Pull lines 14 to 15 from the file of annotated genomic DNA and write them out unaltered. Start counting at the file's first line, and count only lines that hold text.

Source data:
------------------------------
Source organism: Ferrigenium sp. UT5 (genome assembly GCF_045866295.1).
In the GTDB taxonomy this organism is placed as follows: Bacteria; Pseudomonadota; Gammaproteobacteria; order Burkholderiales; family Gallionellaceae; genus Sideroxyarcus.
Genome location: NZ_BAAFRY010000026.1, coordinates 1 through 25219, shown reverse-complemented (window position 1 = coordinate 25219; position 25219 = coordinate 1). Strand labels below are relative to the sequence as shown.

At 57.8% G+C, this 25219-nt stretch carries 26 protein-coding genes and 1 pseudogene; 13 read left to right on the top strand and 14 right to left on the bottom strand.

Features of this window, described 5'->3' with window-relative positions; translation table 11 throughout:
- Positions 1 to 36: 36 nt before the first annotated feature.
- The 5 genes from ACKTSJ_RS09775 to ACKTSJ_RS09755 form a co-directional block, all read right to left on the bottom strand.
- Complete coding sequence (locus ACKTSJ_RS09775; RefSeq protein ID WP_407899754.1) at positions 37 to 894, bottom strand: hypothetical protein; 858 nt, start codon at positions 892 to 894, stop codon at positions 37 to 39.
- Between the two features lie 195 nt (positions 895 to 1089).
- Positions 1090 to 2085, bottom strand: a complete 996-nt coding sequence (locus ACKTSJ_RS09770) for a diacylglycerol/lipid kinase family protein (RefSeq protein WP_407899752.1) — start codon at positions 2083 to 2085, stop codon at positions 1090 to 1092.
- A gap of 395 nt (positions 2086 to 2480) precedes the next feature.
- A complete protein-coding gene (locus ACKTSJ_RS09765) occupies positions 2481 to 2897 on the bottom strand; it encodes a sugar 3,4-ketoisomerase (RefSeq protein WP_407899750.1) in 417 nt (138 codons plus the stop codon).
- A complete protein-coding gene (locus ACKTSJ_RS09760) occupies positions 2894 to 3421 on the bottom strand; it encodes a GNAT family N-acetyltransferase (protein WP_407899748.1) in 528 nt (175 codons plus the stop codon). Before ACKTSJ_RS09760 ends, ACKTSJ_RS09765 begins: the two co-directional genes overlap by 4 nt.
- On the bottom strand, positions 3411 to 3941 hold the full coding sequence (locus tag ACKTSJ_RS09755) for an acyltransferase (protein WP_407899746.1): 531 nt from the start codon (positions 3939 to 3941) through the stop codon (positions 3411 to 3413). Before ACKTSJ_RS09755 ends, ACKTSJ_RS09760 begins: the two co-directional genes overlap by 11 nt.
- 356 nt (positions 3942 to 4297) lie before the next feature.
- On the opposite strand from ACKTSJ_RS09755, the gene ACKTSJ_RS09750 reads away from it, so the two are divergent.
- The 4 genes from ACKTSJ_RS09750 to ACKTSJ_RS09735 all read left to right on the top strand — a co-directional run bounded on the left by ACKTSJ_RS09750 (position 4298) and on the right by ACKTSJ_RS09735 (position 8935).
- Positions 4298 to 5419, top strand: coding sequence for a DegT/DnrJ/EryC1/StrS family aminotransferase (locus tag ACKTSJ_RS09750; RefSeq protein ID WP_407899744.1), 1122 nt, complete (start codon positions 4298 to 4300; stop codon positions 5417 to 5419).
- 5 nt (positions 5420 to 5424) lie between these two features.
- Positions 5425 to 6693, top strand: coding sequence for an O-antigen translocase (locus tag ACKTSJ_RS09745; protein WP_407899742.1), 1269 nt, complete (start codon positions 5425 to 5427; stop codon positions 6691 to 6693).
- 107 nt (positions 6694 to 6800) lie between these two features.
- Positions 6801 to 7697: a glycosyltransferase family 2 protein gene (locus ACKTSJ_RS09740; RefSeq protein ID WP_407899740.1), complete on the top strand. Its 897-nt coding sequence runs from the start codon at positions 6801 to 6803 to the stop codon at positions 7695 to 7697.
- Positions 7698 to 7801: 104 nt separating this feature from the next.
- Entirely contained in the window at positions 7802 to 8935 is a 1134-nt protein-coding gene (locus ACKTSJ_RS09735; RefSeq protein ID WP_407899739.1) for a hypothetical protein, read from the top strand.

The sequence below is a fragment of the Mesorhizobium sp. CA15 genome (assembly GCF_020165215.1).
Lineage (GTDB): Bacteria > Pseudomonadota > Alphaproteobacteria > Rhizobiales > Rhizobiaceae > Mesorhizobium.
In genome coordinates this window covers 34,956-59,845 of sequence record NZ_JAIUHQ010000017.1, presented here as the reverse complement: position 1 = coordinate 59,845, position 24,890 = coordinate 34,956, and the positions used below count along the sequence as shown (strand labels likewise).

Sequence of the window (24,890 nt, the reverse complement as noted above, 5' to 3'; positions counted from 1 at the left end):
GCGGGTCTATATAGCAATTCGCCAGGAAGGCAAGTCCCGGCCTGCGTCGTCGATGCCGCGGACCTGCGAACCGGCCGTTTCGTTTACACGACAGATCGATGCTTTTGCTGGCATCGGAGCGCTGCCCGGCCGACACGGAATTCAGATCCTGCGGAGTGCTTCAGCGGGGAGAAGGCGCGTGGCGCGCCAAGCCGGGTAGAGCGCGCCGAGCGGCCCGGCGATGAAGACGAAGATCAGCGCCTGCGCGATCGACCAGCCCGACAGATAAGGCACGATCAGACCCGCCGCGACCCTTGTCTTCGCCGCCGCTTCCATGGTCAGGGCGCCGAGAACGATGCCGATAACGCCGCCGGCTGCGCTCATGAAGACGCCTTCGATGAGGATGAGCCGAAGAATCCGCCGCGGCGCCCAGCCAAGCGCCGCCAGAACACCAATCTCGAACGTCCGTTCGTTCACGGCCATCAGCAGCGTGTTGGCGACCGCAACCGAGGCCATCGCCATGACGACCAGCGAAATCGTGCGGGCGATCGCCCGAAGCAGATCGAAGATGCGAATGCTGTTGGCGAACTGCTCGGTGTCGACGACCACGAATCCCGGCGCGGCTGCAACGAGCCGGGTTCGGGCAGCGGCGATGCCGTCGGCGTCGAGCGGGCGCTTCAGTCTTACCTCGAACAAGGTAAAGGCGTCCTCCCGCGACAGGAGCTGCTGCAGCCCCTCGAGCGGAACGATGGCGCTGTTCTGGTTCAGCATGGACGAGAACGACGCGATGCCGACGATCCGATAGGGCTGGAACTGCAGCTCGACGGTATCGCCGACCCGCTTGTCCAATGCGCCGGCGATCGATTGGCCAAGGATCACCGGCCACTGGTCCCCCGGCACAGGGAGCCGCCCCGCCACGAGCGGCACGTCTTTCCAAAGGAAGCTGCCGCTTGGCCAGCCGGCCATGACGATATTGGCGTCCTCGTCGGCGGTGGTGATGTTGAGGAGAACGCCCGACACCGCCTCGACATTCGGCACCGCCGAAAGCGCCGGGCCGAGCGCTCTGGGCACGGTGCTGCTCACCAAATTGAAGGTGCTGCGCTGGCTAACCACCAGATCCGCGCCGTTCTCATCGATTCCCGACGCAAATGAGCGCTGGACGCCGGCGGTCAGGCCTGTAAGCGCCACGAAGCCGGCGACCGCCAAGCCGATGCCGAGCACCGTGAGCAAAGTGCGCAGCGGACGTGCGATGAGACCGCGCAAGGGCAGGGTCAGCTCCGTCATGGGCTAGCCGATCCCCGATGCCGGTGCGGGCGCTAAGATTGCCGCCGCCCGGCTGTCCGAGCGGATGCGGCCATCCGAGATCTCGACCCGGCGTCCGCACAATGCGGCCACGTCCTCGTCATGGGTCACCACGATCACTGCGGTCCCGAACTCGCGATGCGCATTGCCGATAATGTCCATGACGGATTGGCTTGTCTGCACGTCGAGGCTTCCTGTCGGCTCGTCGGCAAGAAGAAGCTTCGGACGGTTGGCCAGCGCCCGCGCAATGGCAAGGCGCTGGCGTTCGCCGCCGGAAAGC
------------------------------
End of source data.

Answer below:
- On the bottom strand, positions 3411 to 3941 hold the full coding sequence (locus tag ACKTSJ_RS09755) for an acyltransferase (protein WP_407899746.1): 531 nt from the start codon (positions 3939 to 3941) through the stop codon (positions 3411 to 3413). Before ACKTSJ_RS09755 ends, ACKTSJ_RS09760 begins: the two co-directional genes overlap by 11 nt.
- 356 nt (positions 3942 to 4297) lie before the next feature.